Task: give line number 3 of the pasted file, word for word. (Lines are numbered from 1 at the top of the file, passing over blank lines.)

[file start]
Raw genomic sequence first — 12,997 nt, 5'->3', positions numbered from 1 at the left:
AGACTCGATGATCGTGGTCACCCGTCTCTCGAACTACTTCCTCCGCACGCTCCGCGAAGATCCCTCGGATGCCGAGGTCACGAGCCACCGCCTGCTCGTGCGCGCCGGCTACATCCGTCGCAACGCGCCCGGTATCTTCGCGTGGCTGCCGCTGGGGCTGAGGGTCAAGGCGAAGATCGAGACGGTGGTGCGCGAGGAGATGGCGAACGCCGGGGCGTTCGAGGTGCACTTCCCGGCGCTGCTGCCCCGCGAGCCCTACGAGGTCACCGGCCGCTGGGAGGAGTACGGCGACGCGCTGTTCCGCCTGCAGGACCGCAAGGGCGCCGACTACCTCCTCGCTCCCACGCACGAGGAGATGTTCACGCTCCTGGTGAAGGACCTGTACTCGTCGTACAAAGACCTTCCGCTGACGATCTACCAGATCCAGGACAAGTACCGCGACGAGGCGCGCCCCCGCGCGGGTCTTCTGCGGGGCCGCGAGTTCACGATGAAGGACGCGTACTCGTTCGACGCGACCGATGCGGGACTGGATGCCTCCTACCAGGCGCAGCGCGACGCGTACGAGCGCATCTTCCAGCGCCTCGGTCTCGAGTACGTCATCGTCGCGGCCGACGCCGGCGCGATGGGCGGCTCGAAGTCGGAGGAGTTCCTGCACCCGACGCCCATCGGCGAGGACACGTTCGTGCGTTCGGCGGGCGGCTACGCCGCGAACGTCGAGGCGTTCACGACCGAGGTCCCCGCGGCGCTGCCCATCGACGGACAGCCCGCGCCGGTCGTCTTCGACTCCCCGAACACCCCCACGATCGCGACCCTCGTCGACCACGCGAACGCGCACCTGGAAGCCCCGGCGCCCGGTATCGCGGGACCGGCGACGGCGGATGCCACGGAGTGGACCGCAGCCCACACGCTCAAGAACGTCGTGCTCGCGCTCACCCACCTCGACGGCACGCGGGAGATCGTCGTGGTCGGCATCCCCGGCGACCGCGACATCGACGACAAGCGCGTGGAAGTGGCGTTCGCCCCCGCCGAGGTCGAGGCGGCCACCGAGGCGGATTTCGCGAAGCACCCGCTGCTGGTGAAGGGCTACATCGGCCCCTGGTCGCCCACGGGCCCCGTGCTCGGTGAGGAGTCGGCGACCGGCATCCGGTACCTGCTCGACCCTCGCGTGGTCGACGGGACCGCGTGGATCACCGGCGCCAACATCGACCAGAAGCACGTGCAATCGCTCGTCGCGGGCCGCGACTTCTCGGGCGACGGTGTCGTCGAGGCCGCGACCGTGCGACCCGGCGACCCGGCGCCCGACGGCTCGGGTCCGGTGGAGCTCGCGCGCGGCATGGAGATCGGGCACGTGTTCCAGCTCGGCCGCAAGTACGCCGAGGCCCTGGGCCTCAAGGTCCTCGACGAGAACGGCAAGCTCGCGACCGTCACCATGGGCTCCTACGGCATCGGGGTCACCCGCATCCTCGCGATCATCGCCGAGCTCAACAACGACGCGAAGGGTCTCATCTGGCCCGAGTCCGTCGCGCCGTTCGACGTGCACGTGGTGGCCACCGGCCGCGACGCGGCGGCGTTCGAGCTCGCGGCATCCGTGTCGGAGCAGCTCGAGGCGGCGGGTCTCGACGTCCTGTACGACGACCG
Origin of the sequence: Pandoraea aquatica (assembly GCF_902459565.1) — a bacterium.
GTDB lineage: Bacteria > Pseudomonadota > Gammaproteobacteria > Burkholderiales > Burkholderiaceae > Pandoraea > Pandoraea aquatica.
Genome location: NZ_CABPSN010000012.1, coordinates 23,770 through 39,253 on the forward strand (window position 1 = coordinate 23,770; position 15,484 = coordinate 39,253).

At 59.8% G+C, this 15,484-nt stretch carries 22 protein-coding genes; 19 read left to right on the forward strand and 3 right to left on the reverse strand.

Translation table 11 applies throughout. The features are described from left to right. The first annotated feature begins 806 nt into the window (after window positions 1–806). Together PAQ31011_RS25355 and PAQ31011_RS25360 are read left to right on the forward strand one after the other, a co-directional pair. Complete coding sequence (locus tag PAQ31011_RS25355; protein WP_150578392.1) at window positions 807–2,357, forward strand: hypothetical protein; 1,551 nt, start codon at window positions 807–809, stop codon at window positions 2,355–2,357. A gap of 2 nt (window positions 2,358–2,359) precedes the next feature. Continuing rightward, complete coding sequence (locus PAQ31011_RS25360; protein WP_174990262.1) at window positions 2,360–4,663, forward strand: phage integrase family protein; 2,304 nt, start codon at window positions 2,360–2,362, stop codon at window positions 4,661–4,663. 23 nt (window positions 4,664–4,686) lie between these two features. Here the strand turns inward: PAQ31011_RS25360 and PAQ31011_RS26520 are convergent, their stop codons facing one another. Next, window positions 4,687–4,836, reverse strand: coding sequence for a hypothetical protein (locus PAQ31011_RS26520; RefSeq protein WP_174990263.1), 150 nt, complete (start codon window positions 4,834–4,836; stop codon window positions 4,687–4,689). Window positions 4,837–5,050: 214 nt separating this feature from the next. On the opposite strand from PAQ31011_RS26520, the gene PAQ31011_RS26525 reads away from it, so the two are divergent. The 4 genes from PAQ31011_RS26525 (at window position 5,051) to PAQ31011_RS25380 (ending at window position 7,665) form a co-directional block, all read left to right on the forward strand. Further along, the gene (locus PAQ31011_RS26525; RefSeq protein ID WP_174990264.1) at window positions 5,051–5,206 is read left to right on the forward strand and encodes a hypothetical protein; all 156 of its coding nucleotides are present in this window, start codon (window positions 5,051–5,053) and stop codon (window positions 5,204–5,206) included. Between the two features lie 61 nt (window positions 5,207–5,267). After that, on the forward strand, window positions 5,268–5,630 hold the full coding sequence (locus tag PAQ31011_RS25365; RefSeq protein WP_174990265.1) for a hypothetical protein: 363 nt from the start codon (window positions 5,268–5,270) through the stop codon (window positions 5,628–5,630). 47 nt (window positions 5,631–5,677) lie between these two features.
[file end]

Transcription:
Origin of the sequence: Pandoraea aquatica (assembly GCF_902459565.1) — a bacterium.